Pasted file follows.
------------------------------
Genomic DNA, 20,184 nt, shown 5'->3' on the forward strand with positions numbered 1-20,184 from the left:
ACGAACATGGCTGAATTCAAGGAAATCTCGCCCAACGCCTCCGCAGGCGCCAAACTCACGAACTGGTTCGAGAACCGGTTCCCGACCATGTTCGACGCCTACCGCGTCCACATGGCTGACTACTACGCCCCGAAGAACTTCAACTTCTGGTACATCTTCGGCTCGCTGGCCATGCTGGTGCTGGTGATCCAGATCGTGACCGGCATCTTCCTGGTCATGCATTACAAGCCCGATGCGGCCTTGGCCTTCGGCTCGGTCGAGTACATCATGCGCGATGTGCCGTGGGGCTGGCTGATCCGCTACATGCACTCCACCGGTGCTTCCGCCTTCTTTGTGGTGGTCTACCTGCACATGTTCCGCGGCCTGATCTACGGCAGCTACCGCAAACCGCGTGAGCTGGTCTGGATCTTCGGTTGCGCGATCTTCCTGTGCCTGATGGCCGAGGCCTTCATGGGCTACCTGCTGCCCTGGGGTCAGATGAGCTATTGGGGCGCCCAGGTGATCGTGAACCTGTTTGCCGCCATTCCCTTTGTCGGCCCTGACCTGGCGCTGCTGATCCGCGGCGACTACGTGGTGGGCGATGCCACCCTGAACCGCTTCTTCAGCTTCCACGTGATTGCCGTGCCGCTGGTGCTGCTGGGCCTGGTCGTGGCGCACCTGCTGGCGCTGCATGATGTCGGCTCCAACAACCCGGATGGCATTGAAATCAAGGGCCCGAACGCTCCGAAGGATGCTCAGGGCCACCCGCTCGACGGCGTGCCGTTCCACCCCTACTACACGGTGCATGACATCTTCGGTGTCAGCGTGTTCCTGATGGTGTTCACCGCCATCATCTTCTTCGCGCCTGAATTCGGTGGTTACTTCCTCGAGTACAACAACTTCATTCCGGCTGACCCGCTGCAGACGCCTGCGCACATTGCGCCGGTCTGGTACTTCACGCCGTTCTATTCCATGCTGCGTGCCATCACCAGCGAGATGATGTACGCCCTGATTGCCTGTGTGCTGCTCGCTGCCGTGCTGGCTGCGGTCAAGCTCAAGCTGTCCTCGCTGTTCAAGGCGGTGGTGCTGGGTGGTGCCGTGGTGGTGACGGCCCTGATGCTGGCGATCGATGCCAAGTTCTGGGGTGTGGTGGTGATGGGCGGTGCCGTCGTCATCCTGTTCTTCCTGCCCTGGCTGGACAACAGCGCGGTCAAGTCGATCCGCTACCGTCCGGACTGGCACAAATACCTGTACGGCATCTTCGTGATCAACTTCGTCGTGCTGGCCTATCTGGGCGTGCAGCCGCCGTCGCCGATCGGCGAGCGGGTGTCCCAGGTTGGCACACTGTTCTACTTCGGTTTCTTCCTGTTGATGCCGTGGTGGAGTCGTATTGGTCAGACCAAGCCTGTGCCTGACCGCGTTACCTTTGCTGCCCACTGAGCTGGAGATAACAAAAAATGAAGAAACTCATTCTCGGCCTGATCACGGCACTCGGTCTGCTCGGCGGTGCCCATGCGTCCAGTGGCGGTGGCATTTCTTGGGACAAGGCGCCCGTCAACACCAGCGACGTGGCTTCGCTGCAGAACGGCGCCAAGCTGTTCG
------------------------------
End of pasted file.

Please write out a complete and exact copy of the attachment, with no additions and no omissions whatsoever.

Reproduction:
Genomic DNA, 20,184 nt, shown 5'->3' on the forward strand with positions numbered 1-20,184 from the left:
ACGAACATGGCTGAATTCAAGGAAATCTCGCCCAACGCCTCCGCAGGCGCCAAACTCACGAACTGGTTCGAGAACCGGTTCCCGACCATGTTCGACGCCTACCGCGTCCACATGGCTGACTACTACGCCCCGAAGAACTTCAACTTCTGGTACATCTTCGGCTCGCTGGCCATGCTGGTGCTGGTGATCCAGATCGTGACCGGCATCTTCCTGGTCATGCATTACAAGCCCGATGCGGCCTTGGCCTTCGGCTCGGTCGAGTACATCATGCGCGATGTGCCGTGGGGCTGGCTGATCCGCTACATGCACTCCACCGGTGCTTCCGCCTTCTTTGTGGTGGTCTACCTGCACATGTTCCGCGGCCTGATCTACGGCAGCTACCGCAAACCGCGTGAGCTGGTCTGGATCTTCGGTTGCGCGATCTTCCTGTGCCTGATGGCCGAGGCCTTCATGGGCTACCTGCTGCCCTGGGGTCAGATGAGCTATTGGGGCGCCCAGGTGATCGTGAACCTGTTTGCCGCCATTCCCTTTGTCGGCCCTGACCTGGCGCTGCTGATCCGCGGCGACTACGTGGTGGGCGATGCCACCCTGAACCGCTTCTTCAGCTTCCACGTGATTGCCGTGCCGCTGGTGCTGCTGGGCCTGGTCGTGGCGCACCTGCTGGCGCTGCATGATGTCGGCTCCAACAACCCGGATGGCATTGAAATCAAGGGCCCGAACGCTCCGAAGGATGCTCAGGGCCACCCGCTCGACGGCGTGCCGTTCCACCCCTACTACACGGTGCATGACATCTTCGGTGTCAGCGTGTTCCTGATGGTGTTCACCGCCATCATCTTCTTCGCGCCTGAATTCGGTGGTTACTTCCTCGAGTACAACAACTTCATTCCGGCTGACCCGCTGCAGACGCCTGCGCACATTGCGCCGGTCTGGTACTTCACGCCGTTCTATTCCATGCTGCGTGCCATCACCAGCGAGATGATGTACGCCCTGATTGCCTGTGTGCTGCTCGCTGCCGTGCTGGCTGCGGTCAAGCTCAAGCTGTCCTCGCTGTTCAAGGCGGTGGTGCTGGGTGGTGCCGTGGTGGTGACGGCCCTGATGCTGGCGATCGATGCCAAGTTCTGGGGTGTGGTGGTGATGGGCGGTGCCGTCGTCATCCTGTTCTTCCTGCCCTGGCTGGACAACAGCGCGGTCAAGTCGATCCGCTACCGTCCGGACTGGCACAAATACCTGTACGGCATCTTCGTGATCAACTTCGTCGTGCTGGCCTATCTGGGCGTGCAGCCGCCGTCGCCGATCGGCGAGCGGGTGTCCCAGGTTGGCACACTGTTCTACTTCGGTTTCTTCCTGTTGATGCCGTGGTGGAGTCGTATTGGTCAGACCAAGCCTGTGCCTGACCGCGTTACCTTTGCTGCCCACTGAGCTGGAGATAACAAAAAATGAAGAAACTCATTCTCGGCCTGATCACGGCACTCGGTCTGCTCGGCGGTGCCCATGCGTCCAGTGGCGGTGGCATTTCTTGGGACAAGGCGCCCGTCAACACCAGCGACGTGGCTTCGCTGCAGAACGGCGCCAAGCTGTTCG